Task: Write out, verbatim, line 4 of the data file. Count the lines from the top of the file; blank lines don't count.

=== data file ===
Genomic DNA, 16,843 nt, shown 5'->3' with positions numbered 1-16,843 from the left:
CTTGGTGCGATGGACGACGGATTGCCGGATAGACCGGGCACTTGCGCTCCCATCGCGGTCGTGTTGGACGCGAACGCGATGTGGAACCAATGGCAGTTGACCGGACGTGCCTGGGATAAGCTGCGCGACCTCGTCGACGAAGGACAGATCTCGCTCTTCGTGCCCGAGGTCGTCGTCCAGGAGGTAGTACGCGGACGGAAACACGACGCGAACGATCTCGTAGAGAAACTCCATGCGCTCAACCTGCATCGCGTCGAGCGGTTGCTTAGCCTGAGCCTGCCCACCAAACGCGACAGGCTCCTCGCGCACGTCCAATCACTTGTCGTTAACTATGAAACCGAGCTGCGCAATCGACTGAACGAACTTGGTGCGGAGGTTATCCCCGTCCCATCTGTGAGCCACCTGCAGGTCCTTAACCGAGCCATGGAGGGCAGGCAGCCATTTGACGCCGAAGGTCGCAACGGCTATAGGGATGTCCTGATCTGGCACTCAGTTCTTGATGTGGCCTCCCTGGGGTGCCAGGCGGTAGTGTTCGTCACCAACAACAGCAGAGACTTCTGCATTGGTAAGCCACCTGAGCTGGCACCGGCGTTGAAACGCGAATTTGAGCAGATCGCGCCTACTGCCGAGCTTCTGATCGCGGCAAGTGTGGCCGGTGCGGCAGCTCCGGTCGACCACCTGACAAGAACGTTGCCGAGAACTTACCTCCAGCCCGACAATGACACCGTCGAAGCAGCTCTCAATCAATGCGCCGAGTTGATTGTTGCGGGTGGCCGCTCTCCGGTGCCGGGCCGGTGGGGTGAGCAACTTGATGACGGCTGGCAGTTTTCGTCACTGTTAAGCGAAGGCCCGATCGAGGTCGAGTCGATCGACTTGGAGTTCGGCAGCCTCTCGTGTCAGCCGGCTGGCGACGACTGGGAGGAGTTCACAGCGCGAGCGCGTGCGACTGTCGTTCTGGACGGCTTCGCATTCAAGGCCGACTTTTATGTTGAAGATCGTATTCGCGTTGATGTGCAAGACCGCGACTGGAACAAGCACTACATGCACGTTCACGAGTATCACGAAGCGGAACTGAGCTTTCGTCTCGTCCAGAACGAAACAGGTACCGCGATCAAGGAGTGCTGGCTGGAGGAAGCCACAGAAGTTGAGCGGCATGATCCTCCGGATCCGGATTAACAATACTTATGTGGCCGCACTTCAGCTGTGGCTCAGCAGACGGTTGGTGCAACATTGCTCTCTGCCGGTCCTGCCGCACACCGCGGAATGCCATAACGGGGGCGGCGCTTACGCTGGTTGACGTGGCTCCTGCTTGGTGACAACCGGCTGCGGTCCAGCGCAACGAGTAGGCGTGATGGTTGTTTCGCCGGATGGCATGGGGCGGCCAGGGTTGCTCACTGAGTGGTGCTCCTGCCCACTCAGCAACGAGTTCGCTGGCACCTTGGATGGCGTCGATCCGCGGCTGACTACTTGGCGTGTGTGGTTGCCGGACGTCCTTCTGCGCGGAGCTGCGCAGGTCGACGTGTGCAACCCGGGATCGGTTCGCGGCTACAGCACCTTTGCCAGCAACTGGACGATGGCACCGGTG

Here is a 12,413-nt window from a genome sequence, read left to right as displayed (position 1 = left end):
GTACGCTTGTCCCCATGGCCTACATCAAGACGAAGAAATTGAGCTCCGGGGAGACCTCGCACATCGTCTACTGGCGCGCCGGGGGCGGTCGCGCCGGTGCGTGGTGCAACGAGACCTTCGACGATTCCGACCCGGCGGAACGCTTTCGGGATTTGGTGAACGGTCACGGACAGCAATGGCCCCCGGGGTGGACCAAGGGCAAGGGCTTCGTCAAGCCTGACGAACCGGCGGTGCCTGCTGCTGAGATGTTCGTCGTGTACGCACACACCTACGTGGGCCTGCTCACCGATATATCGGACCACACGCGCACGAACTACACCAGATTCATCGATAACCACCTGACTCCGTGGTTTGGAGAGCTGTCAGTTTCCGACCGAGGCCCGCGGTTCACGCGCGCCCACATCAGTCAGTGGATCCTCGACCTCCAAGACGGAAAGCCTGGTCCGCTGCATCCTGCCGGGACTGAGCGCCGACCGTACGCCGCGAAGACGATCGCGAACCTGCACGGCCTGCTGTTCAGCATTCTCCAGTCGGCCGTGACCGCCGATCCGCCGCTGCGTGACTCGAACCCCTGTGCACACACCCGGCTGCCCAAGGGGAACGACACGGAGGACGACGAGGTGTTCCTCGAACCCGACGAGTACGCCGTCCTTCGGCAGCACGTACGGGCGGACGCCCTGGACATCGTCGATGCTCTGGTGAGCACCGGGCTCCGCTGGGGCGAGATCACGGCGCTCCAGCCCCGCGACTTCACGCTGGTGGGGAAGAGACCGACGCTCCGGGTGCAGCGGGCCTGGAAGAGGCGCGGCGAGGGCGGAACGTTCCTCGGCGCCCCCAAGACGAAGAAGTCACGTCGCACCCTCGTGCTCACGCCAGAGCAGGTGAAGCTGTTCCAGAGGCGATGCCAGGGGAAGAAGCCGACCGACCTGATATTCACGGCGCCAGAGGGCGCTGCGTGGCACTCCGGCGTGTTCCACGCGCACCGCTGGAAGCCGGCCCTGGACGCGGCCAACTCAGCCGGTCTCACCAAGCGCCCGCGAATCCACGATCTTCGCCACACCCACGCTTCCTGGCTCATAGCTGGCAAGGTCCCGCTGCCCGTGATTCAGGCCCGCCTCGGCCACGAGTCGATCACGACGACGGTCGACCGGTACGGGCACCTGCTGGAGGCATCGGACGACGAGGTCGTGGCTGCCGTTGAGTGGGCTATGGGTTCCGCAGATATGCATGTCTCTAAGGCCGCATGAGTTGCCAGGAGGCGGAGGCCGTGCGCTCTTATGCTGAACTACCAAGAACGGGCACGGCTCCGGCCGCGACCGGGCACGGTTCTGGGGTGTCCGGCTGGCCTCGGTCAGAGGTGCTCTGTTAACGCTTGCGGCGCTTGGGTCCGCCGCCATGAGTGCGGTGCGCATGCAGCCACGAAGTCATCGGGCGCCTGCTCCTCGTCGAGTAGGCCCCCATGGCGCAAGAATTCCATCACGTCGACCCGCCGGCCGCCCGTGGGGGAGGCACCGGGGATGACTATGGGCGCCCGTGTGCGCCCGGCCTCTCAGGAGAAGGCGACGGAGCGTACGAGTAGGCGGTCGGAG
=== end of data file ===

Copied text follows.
GTACGCTTGTCCCCATGGCCTACATCAAGACGAAGAAATTGAGCTCCGGGGAGACCTCGCACATCGTCTACTGGCGCGCCGGGGGCGGTCGCGCCGGTGCGTGGTGCAACGAGACCTTCGACGATTCCGACCCGGCGGAACGCTTTCGGGATTTGGTGAACGGTCACGGACAGCAATGGCCCCCGGGGTGGACCAAGGGCAAGGGCTTCGTCAAGCCTGACGAACCGGCGGTGCCTGCTGCTGAGATGTTCGTCGTGTACGCACACACCTACGTGGGCCTGCTCACCGATATATCGGACCACACGCGCACGAACTACACCAGATTCATCGATAACCACCTGACTCCGTGGTTTGGAGAGCTGTCAGTTTCCGACCGAGGCCCGCGGTTCACGCGCGCCCACATCAGTCAGTGGATCCTCGACCTCCAAGACGGAAAGCCTGGTCCGCTGCATCCTGCCGGGACTGAGCGCCGACCGTACGCCGCGAAGACGATCGCGAACCTGCACGGCCTGCTGTTCAGCATTCTCCAGTCGGCCGTGACCGCCGATCCGCCGCTGCGTGACTCGAACCCCTGTGCACACACCCGGCTGCCCAAGGGGAACGACACGGAGGACGACGAGGTGTTCCTCGAACCCGACGAGTACGCCGTCCTTCGGCAGCACGTACGGGCGGACGCCCTGGACATCGTCGATGCTCTGGTGAGCACCGGGCTCCGCTGGGGCGAGATCACGGCGCTCCAGCCCCGCGACTTCACGCTGGTGGGGAAGAGACCGACGCTCCGGGTGCAGCGGGCCTGGAAGAGGCGCGGCGAGGGCGGAACGTTCCTCGGCGCCCCCAAGACGAAGAAGTCACGTCGCACCCTCGTGCTCACGCCAGAGCAGGTGAAGCTGTTCCAGAGGCGATGCCAGGGGAAGAAGCCGACCGACCTGATATTCACGGCGCCAGAGGGCGCTGCGTGGCACTCCGGCGTGTTCCACGCGCACCGCTGGAAGCCGGCCCTGGACGCGGCCAACTCAGCCGGTCTCACCAAGCGCCCGCGAATCCACGATCTTCGCCACACCCACGCTTCCTGGCTCATAGCTGGCAAGGTCCCGCTGCCCGTGATTCAGGCCCGCCTCGGCCACGAGTCGATCACGACGACGGTCGACCGGTACGGGCACCTGCTGGAGGCATCGGACGACGAGGTCGTGGCTGCCGTTGAGTGGGCTATGGGTTCCGCAGATATGCATGTCTCTAAGGCCGCATGAGTTGCCAGGAGGCGGAGGCCGTGCGCTCTTATGCTGAACTACCAAGAACGGGCACGGCTCCGGCCGCGACCGGGCACGGTTCTGGGGTGTCCGGCTGGCCTCGGTCAGAGGTGCTCTGTTAACGCTTGCGGCGCTTGGGTCCGCCGCCATGAGTGCGGTGCGCATGCAGCCACGAAGTCATCGGGCGCCTGCTCCTCGTCGAGTAGGCCCCCATGGCGCAAGAATTCCATCACGTCGACCCGCCGGCCGCCCGTGGGGGAGGCACCGGGGATGACTATGGGCGCCCGTGTGCGCCCGGCCTCTCAGGAGAAGGCGACGGAGCGTACGAGTAGGCGGTCGGAG